Quality of life in children with Type 1 diabetes: a comparison of general and diabetes-specific measures and support for a unitary diabetes quality-of-life construct
Article first published online: 21 AUG 2008
© 2008 The Authors. Journal compilation © 2008 Diabetes UK
Volume 25, Issue 11, pages 1316–1323, November 2008
How to Cite
Nansel, T. R., Weisberg-Benchell, J., Wysocki, T., Laffel, L., Anderson, B. and for the Steering Committee of the Family Management of Diabetes Study (2008), Quality of life in children with Type 1 diabetes: a comparison of general and diabetes-specific measures and support for a unitary diabetes quality-of-life construct. Diabetic Medicine, 25: 1316–1323. doi: 10.1111/j.1464-5491.2008.02574.x
- Issue published online: 29 OCT 2008
- Article first published online: 21 AUG 2008
- Accepted 13 August 2008
- quality of life;
- Type 1 diabetes
Aims To assess the factor structure of the Pediatric Quality of Life Inventory (PedsQL) Diabetes Module and to compare the PedsQL general and diabetes-specific quality of life (QOL) measures regarding psychometric properties and relations to relevant outcomes.
Methods The instruments were completed by 447 children age 9 to 15.5 years with Type 1 diabetes > 1 year from four US paediatric diabetes clinics; parents completed the parallel parent-proxy measures. Principal components factor analysis was used to examine the factor structure of the PedsQL diabetes module. Analyses of the generic and diabetes QOL measures included psychometric properties, parent–child correlations and correlations with depression, adherence and glycated haemoglobin (HbA1c).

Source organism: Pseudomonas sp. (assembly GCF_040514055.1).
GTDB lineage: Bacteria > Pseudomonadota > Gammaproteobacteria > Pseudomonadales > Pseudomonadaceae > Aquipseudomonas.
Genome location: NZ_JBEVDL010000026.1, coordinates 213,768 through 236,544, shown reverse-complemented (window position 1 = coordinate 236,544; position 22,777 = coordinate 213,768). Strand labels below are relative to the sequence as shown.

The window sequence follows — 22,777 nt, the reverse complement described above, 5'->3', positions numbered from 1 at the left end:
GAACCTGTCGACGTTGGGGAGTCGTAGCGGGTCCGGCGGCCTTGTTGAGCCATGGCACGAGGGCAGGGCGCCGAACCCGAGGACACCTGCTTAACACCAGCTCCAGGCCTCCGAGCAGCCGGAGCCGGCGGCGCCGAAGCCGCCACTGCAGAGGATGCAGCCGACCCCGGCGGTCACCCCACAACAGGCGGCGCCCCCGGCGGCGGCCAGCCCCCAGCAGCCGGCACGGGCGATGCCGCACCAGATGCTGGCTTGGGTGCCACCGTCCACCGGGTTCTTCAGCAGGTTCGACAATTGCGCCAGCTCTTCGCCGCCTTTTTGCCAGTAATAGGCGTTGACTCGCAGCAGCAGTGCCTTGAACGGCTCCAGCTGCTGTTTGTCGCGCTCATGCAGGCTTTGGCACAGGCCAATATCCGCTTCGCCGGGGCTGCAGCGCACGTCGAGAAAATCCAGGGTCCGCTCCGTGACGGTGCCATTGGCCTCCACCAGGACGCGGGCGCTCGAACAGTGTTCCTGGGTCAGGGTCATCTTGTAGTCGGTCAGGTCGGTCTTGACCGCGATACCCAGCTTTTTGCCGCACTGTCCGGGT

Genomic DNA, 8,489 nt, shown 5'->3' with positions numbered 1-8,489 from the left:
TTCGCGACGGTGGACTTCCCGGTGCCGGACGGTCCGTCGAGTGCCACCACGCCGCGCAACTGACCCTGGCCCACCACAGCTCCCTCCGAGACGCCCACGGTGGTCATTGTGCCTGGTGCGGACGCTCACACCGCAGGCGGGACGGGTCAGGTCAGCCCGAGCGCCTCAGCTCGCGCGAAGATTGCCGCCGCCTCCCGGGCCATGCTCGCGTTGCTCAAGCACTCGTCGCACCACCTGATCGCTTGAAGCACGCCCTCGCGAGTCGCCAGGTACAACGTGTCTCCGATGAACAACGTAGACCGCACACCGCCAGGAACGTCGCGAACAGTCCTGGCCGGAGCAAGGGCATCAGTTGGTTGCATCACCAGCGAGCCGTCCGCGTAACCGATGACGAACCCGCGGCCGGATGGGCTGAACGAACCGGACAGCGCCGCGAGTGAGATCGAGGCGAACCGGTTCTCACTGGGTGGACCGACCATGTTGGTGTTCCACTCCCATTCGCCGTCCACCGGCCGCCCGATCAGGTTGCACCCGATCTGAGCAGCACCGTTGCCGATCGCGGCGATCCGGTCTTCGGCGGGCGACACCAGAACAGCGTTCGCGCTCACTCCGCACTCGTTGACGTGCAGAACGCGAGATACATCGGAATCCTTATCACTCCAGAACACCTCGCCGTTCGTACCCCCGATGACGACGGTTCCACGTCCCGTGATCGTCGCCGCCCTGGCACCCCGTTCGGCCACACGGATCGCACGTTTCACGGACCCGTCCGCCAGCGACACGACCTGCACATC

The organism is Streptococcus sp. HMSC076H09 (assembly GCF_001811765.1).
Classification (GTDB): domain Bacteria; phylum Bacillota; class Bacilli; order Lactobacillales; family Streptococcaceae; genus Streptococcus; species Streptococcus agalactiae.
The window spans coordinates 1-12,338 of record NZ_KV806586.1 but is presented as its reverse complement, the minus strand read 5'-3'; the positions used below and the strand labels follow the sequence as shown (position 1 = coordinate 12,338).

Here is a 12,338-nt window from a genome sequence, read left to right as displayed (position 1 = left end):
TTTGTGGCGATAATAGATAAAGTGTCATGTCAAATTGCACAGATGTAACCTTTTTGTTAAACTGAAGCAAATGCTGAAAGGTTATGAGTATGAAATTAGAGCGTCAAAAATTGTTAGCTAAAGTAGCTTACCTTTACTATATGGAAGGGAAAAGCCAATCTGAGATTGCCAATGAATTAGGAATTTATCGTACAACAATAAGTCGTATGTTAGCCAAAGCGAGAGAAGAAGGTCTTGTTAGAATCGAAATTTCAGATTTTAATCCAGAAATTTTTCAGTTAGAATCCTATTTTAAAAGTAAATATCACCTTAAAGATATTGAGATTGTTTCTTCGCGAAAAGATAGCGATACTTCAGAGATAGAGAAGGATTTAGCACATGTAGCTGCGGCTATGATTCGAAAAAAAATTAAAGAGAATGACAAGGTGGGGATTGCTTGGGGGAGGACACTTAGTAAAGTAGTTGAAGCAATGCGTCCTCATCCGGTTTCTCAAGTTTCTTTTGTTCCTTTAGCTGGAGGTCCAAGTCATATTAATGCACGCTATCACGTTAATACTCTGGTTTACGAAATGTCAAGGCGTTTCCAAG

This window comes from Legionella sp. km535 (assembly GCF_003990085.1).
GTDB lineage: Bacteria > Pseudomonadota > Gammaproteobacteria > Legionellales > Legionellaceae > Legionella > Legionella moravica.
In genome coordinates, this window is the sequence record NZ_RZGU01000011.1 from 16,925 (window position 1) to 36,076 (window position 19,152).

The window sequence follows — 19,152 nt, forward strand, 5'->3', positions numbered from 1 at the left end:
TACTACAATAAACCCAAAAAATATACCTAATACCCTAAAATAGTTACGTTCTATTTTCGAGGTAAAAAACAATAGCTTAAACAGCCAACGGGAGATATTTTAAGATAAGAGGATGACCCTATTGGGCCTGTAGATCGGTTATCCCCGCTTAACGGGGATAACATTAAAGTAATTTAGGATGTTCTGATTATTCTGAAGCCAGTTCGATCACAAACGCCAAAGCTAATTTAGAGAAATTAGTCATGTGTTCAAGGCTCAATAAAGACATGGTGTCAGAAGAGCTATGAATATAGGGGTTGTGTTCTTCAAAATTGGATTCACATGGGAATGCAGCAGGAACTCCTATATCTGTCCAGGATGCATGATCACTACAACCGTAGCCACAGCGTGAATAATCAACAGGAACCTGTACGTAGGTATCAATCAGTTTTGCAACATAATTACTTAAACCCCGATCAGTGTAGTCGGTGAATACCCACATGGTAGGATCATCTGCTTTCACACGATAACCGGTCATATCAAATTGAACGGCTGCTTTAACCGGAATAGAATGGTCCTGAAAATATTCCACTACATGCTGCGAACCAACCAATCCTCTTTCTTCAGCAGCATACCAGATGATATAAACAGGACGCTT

Results The factor structure of the PedsQL diabetes module did not support the original five subscales. Both one- and two-factor models were supported; however, parallel parent and child subscales did not emerge. While the generic and diabetes-specific measures of QOL were moderately to highly correlated with each other, the constructs were differentially associated with relevant diabetes outcomes. Generic QOL was more highly associated with depression than diabetes QOL. Conversely, diabetes QOL was more highly associated with adherence and HbA1c, although this was seen to a greater extent for parent-proxy report than for child report.
Conclusions Factor analysis of the PedsQL diabetes module supports the use of a total diabetes QOL score. Findings regarding the associations of the generic and diabetes modules with diabetes outcomes underscore the unique contribution provided by both generic and diabetes QOL.